The Creative Accident: Visionary Ceramicist Edith Heath on Serendipity, the Antidote to Obsolescence, and the Five Pillars of Timelessness
On aligning the things we make with basic human values for an enduring world.
By Maria Popova
“No one is fated or doomed to love anyone,” the philosopher-poet Adrienne Rich wrote, “the accidents happen.”
What is true of interpersonal love is also true of our labors of love — creative accidents are a mighty instrument of art, often steering entire trajectories of expression and endeavor in directions we could not have willed.
That is what the visionary ceramicist Edith Heath (May 24, 1911–December 27, 2005) explores in a previously unpublished lecture titled “The Creative Accident.”
Heath discovered art while studying to become a schoolteacher, then fell in love with the particular creative potential of clay. Largely self-taught, she spent WWII foraging materials from defunct clay pits closed during the war — brick clay from the Bay Area, talc from Southern California, fire clays from the Sierra Nevada foothills. In the final years of the war, she learned ceramic chemistry from an émigré physicist, then went on to revolutionize pottery with her alchemical approach to clay and glaze, becoming ceramicist and chemist, designer and inventor, idealist and entrepreneur, using the principles of science to place everyday beauty within reach of the working class. She lived nearly a century as an unstoppable creative force, touching millions of lives with her work that endures as the iconic Heath Ceramics.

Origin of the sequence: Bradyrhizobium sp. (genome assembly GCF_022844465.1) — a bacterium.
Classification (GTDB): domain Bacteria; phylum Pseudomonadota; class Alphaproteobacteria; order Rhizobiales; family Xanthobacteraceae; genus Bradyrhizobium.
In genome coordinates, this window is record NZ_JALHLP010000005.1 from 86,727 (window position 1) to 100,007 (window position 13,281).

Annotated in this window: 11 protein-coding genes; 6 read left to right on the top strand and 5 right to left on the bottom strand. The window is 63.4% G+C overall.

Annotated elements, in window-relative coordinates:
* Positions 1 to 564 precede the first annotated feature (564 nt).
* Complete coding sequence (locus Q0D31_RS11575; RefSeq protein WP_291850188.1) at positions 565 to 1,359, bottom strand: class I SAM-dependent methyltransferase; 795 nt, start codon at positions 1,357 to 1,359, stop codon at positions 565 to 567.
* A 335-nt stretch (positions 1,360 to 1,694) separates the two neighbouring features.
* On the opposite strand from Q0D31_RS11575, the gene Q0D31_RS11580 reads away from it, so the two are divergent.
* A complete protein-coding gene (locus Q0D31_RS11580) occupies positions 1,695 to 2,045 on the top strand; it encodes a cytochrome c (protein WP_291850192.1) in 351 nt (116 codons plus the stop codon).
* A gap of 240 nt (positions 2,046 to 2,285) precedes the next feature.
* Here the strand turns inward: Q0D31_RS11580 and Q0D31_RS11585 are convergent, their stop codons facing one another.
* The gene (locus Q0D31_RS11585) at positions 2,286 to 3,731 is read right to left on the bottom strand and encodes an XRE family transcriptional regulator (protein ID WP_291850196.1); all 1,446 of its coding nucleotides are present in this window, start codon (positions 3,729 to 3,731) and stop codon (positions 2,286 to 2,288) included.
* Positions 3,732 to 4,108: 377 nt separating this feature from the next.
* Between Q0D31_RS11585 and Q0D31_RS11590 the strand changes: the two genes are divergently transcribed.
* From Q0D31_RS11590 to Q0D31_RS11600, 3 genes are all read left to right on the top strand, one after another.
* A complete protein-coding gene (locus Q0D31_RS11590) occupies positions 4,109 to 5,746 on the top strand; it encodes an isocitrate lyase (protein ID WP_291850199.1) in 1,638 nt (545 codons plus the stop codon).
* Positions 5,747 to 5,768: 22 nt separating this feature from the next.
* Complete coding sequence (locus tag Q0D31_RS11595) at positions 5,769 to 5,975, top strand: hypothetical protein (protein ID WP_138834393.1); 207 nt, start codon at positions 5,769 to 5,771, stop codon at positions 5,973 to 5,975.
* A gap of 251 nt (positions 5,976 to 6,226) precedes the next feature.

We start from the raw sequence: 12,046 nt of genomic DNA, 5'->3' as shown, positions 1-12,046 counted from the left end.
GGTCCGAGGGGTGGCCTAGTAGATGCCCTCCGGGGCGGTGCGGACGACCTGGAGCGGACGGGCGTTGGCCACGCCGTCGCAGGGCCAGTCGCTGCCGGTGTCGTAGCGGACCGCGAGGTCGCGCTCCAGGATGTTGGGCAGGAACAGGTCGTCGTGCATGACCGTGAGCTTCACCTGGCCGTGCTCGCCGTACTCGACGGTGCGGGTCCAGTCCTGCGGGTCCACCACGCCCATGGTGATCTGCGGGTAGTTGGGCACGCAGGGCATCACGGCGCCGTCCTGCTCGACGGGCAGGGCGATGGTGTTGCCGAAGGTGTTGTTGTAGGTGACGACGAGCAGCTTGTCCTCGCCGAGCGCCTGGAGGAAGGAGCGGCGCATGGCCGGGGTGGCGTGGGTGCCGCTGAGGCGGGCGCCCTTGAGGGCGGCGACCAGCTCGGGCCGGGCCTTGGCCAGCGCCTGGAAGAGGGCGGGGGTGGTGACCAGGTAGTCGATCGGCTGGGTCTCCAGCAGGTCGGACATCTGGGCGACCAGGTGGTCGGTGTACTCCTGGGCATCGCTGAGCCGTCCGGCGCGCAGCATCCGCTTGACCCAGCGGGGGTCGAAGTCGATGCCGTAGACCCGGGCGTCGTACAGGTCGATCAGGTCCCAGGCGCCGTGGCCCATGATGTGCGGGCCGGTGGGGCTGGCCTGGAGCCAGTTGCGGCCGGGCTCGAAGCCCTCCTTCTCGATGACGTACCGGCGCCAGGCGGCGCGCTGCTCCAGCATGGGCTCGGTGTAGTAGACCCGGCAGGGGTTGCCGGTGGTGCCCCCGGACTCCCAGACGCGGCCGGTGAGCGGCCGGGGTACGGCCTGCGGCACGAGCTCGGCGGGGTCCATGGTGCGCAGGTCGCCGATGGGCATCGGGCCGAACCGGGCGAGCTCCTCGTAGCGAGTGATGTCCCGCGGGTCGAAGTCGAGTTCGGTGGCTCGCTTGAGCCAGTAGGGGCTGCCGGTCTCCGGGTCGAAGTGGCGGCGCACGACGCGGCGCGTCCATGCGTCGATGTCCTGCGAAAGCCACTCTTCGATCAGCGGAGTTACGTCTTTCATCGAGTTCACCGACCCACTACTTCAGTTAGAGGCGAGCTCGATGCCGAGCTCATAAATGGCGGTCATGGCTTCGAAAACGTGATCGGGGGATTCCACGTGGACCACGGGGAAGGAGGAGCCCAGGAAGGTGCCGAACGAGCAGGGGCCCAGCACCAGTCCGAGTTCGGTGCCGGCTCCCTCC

At the heart of Heath’s creative practice was the element of fire, reminding her always of a time when “the Earth was a red-hot molten mass of chemicals and minerals,” primordial and uncontrollable. Seeing in fire a parallel of the creative force itself, Heath argues that at the center of art lies a kind of “acceptance of the accidental” that is counter to the basic human instinct for controlling chaos. The artist then emerges as a kind of shaman of the accidental, dancing between its acceptance and its control.